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  1. The Admiral Benbow

    Willis, Sam.
    London : Quercus, 2010.

    Admiral John Benbow was an English naval hero, a fighting sailor of ruthless methods but indomitable courage. Benbow was a man to be reckoned with. In 1702, however, when Benbow engaged a French squadron off the Spanish main, other ships in his squadron failed to support him. His leg shattered by a cannon-ball, Benbow fought on - but to no avail: the French escaped and the stricken Benbow succumbed to his wounds. When the story of his 'Last Fight' reached England, there was an outcry. Two of the captains who had abandoned him were court-martialled and shot; 'Brave Benbow' was elevated from national hero to national legend, his valour immortalized in broadsheet and folksong: ships were named after him; Tennyson later feted him in verse; in Robert Louis Stevenson's Treasure Island, the tavern where Jim Hawkins and his mother live is called 'The Admiral Benbow'. For the very first time, Sam Willis tells the extraordinary story of Admiral Benbow through an age of dramatic change, from his birth under Cromwell's Commonwealth; to service under the restored Stuart monarchy; to the Glorious Revolution of 1688; to the French wars of Louis XIV; and finally to the bitter betrayal of 1702. The Admiral Benbow covers all aspects of seventeenth century naval life in richly vivid detail, from strategy and tactics to health and discipline. But Benbow also worked in the Royal Dockyards, lived in Samuel Evelyn's House, knew Peter the Great, helped to found the first naval hospital, and helped to build the first offshore lighthouse. The second volume in the Hearts of Oak trilogy, from one of Britain's most exciting young historians, The Admiral Benbow is a gripping and detailed account of the making of a naval legend.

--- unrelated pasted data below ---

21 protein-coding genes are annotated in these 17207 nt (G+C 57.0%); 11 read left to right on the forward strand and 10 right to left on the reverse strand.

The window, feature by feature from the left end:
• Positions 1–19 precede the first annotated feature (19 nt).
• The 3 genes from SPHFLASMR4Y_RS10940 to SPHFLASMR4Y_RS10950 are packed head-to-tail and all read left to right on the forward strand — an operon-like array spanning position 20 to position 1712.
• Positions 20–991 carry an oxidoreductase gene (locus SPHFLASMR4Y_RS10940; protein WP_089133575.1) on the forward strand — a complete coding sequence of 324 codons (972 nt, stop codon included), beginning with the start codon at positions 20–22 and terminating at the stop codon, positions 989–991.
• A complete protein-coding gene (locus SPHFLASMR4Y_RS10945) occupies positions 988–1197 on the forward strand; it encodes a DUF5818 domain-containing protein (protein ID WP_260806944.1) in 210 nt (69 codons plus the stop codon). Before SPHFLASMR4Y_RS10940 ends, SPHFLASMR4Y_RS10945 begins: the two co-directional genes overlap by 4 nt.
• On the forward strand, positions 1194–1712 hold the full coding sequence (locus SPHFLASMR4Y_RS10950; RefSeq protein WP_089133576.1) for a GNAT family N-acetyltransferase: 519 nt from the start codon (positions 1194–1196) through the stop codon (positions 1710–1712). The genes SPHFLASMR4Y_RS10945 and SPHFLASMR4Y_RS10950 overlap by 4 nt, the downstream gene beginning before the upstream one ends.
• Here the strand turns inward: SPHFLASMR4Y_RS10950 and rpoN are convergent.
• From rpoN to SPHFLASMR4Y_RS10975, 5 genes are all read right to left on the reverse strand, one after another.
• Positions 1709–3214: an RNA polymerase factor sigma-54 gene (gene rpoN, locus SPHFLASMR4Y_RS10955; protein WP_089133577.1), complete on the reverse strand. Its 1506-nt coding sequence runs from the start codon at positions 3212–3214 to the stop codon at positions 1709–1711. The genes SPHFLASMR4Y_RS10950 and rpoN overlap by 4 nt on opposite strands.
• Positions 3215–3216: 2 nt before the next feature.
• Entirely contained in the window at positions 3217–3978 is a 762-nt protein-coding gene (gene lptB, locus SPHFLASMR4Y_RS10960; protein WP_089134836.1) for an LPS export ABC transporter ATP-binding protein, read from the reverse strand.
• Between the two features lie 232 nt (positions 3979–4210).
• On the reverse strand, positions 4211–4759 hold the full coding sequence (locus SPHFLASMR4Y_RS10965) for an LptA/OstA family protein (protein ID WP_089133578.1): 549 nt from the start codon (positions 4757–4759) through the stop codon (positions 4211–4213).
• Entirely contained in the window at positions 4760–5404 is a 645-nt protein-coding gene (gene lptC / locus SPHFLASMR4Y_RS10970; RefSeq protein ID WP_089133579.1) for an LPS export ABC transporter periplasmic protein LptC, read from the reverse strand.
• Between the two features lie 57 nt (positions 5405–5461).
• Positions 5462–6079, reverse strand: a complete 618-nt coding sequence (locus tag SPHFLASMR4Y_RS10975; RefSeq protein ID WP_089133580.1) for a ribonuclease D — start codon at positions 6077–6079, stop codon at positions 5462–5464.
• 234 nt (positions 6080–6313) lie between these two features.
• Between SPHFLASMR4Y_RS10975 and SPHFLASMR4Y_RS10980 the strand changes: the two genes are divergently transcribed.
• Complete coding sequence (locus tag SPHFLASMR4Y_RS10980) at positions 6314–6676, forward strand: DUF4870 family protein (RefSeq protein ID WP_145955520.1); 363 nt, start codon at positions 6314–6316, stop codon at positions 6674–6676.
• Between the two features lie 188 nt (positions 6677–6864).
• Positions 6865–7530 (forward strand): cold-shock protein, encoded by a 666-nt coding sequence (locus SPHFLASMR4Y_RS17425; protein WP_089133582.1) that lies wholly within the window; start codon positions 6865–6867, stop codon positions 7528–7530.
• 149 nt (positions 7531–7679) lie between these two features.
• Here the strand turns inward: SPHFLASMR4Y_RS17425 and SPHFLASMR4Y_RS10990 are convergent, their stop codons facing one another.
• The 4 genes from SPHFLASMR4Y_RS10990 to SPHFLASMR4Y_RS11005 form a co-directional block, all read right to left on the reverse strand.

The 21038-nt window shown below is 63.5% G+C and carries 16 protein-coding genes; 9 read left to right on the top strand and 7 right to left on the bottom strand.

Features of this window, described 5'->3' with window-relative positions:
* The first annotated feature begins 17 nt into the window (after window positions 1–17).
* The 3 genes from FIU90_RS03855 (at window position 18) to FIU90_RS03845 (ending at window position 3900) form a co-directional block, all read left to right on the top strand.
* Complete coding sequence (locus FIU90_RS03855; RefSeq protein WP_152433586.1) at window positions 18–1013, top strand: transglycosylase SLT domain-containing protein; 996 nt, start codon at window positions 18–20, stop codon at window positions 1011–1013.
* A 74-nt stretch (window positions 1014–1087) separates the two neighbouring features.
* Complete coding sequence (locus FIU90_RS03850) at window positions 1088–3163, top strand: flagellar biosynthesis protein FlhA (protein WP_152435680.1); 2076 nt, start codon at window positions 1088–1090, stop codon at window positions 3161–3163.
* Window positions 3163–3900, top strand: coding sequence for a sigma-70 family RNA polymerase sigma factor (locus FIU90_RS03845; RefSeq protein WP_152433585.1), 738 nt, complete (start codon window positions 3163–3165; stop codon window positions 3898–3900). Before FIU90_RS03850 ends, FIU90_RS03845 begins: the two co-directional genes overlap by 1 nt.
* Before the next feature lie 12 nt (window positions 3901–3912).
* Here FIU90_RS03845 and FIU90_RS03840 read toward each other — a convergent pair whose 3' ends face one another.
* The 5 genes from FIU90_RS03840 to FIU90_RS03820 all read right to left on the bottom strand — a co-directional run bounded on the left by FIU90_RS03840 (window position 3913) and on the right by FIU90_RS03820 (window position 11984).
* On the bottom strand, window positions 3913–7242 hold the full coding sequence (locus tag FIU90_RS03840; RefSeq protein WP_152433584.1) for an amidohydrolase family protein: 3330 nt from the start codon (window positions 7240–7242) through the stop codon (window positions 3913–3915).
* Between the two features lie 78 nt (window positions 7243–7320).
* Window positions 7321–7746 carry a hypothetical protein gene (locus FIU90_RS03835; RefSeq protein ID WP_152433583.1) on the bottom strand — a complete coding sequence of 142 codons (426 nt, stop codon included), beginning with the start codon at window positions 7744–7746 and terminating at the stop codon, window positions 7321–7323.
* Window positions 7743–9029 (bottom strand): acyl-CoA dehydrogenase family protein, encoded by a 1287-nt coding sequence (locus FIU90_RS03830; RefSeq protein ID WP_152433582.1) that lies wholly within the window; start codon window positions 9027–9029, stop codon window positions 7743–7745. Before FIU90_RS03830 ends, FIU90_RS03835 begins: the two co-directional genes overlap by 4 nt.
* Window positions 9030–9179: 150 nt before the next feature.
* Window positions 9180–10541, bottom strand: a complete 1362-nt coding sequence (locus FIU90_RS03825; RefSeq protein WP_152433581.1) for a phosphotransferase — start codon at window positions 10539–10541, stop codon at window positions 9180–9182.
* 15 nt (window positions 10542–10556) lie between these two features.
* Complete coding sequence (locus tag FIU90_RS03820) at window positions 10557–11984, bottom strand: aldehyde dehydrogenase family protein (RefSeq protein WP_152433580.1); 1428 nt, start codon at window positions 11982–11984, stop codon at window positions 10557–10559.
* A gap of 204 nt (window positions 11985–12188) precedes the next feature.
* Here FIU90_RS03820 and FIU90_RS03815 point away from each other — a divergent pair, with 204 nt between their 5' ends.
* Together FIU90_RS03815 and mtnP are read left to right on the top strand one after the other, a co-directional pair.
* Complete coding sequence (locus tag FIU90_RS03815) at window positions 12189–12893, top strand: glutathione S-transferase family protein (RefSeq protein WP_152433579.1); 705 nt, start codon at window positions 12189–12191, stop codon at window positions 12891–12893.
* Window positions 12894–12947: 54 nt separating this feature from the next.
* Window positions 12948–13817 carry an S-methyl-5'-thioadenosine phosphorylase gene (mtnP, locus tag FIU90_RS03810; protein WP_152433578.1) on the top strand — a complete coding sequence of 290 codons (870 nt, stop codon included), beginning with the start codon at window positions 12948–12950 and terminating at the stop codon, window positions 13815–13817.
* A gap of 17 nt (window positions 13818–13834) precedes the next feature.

2. Fighting at sea in the eighteenth century : the art of sailing warfare

    Willis, Sam
    Paperback edition. - Woodbridge : The Boydell Press, 2023.

  3. Fighting at sea in the eighteenth century : the art of sailing warfare

    Willis, Sam.
    Woodbridge, Suffolk, UK : Boydell Press ; Rochester, NY : Boydell & Brewer, 2008.

    Our understanding of warfare at sea in the eighteenth century has always been divorced from the practical realities of fighting at sea under sail; our knowledge of tactics is largely based upon the ideas of contemporary theorists (rather than practitioners) who knew little of the realities of sailing warfare, and our knowledge of command is similarly flawed. In this book the author presents new evidence from contemporary sources that overturns many old assumptions and introduces a host of new ideas. In a series of thematic chapters, following the rough chronology of a sea fight from initial contact to damage repair, the author offers a dramatic interpretation of fighting at sea in the eighteenth century, and explains in greater depth than ever before how and why sea battles (including Trafalgar) were won and lost in the great Age of Sail.He explains in detail how two ships or fleets identified each other to be enemies; how and why they manoeuvred for battle; and, how a commander communicated his ideas, and how and why his subordinates acted in the way that they did. Sam Willis has lectured at Bristol University and at the National Maritime Museum in Greenwich. He is also the author of "Fighting Ships, 1750-1850" (Quercus).

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